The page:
19 May 2012
“This is a cannon… not a huge cannon but a decent sized fairly portable cannon that makes quite a bang. When you pack it with synthetic black powder, ram a chunk of solid steel down the barrel, light the fuse, run for cover, block your ears and wait… it makes a noise, a loud noise. This is the first of many sessions planned with this cannon over the next few weeks and I plan on recording it in many locations. Next location is high up on a cliff overlooking the river where there is not much but solid rock around. I named it the “Cannon on Call” as I can record it pretty much anytime I would like with just a little advance notice and planning.”
Check out the complete story here: therecordist.com/the-cannon-recording-session-1
04 May 2012
“This is a video of me recording the sound of emptying a 55 gallon drum filled with yucky, rusty water for an upcoming sound effects library. Quite a workout and sounded like glubs. Enjoy! -Frank”
04 May 2012
“Recording the sound of gun powder flare ups and sizzles on April 21, 2012 at my outside concrete floor foley studio.
Recently I have been experimenting with recording different type of gun powder to see which is the most effective at certain things. Some of those things are flare up speed, loudness, sizzle and volatility. So far I have tried three different types and those include synthetic, natural, and smokeless. These three types make a different sound and visual effect. The synthetic burns really fast and bright, the natural has a nice sizzle and of course makes a lot of smoke and finally the smokeless burns slow with sparks and makes a nice deep whoosh sound.
I set up a Sennheiser MKH-416 and a Sennheiser MKH-8040 on my outdoor concrete foley studio (which is very safe for recording fire this time of year). All the types of gun powder were not very loud so I experimented with various distances. At the beginning of the session there was a moderate wind so I had the Windjammers on and kept a close eye on any possible melting (they will melt very quickly, not recommend for use with fire recording). I started out with small flare ups so I thought the Windjammers would be OK and they were fine. After a few takes the wind died down so I took them off and it’s a good thing because I started to use more and more gun power so the bursts was getting hotter.
The video below does not have any footage of the synthetic kind. I used most of it while recording for Ultimate Destruction and I plan on recording more of it in the near future.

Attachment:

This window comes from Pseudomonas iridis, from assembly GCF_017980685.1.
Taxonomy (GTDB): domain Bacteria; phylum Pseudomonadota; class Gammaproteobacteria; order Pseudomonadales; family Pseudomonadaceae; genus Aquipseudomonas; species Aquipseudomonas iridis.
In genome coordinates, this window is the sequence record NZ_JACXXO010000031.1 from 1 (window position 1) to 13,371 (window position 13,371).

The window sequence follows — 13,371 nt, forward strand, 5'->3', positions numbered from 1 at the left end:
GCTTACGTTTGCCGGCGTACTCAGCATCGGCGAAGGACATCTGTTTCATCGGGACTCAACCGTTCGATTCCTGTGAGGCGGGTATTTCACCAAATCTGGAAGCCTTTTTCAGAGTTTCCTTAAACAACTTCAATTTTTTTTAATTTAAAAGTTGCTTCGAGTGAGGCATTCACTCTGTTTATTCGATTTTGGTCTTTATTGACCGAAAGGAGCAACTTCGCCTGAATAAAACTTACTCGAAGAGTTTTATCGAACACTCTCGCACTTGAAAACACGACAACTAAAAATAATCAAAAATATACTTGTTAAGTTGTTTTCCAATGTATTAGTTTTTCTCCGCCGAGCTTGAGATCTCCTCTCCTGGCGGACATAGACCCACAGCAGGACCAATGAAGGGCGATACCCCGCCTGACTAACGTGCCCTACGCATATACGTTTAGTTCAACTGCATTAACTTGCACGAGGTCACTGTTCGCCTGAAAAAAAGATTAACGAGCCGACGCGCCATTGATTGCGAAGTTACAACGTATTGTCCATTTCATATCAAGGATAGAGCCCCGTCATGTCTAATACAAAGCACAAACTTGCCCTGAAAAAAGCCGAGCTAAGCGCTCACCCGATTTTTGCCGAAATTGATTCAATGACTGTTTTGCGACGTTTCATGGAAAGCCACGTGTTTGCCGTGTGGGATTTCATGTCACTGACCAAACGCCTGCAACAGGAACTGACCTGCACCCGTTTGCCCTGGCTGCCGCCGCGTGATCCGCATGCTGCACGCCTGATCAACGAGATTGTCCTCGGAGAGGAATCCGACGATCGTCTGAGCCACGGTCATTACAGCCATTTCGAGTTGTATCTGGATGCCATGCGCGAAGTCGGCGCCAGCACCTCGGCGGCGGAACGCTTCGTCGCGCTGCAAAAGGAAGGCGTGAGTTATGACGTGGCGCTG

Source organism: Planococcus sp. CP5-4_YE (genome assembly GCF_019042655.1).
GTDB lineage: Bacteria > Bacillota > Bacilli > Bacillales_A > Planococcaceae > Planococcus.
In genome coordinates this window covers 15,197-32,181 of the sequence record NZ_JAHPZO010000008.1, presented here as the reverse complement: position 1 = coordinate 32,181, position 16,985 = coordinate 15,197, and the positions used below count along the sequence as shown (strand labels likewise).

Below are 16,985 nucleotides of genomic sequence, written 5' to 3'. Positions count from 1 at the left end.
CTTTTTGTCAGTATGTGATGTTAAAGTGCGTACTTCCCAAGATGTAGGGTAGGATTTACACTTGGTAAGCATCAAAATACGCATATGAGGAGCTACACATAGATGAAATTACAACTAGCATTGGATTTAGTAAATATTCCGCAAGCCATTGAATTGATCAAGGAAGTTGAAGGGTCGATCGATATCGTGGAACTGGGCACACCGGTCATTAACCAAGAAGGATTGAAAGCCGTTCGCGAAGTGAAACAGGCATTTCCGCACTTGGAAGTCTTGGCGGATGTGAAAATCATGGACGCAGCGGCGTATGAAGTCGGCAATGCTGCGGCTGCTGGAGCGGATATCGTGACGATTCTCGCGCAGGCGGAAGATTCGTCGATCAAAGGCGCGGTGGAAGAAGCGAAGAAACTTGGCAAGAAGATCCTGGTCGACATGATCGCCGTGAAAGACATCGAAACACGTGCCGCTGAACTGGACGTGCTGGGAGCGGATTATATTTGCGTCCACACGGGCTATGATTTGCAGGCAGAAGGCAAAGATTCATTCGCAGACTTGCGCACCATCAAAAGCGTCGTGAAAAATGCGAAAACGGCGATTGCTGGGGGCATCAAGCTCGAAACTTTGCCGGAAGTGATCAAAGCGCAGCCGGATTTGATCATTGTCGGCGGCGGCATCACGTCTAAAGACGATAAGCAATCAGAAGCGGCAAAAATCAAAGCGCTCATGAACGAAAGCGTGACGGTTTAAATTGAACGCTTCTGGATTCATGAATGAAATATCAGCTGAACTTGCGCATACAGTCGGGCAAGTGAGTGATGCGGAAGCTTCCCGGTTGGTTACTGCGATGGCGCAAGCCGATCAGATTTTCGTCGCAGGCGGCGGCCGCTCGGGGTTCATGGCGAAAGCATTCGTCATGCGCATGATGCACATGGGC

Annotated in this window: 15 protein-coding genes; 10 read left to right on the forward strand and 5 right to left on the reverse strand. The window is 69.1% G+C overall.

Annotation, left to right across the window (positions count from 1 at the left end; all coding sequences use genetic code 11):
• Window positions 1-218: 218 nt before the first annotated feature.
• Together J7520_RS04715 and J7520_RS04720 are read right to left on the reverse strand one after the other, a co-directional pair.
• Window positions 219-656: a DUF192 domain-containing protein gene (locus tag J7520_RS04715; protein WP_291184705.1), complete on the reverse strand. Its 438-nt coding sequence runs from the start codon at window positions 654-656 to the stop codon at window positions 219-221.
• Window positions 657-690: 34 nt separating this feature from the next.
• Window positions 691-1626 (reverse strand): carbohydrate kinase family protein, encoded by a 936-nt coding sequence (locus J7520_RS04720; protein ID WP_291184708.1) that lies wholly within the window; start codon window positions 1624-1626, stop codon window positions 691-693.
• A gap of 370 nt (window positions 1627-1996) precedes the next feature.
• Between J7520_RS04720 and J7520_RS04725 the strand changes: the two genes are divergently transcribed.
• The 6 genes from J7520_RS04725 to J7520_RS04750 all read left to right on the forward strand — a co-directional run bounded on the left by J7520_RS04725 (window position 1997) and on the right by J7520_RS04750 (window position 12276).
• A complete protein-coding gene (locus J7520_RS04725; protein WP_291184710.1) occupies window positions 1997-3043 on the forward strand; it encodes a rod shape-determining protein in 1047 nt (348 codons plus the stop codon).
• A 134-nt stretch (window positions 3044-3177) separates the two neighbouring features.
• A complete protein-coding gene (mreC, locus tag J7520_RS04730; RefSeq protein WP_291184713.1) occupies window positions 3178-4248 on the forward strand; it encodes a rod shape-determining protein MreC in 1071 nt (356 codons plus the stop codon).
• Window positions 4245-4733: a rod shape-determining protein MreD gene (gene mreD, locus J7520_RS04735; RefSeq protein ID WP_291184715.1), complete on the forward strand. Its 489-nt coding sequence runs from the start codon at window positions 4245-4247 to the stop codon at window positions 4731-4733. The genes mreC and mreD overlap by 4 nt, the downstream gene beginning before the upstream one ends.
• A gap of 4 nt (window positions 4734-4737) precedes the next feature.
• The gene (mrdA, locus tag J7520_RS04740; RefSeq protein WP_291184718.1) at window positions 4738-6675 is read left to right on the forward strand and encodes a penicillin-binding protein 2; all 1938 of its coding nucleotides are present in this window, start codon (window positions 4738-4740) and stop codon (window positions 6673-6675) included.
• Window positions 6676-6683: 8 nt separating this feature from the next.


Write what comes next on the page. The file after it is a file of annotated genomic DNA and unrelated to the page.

I combined the smokeless and the natural kind and got some wonderful fast bursts. I tried a curved pattern which was interesting because the whole thing went up at once NOT in a curve. I also tried long smokeless burns which turned out great for whoosh and flamethrower type sweeteners. I set the gun powder off with a short fuse with one end inside the powder. I found out that if I put too much of the fuse into the powder that it will still be sizzling after the powder has burned off and getting a good deep whoosh without a sizzle at the end was difficult.
As always, I must claim that I practiced as much fire safety as possible. I had goggles, gloves with a extinguisher at the ready. It is very wet here this time of year and the vegetation is saturated or just starting to grow. Yard waste burning is allowed without a permit in the my county at this time. Enjoy! -Frank”
26 Feb 2012
Recording the sound of a 1921/1928 over stamped Thompson Submachine Gun. This video cycles through the microphones used on location and some composite mixes of the microphones.
06 Jan 2012
Sights and sounds from the recording of North Country Trains HD Professional Sound Effects Library from The Recordist. Part 3: Weeks 8 and 9 of recording freight trains in and around the panhandle of Idaho.
A Sennheiser MKH-8040ST was used for all of the trains in this video. I recorded high speed pass bys in the fog, captured some awesome slack take up coupler impacts and witnessed some cool track vibrations from approaching trains on a curved set of railroad tracks.
Some very close up rail car movements with their slow metal stress actions were also recorded. I was able to get the MKH-8040ST within a few feet of the slow moving rail cars and locomotive engines.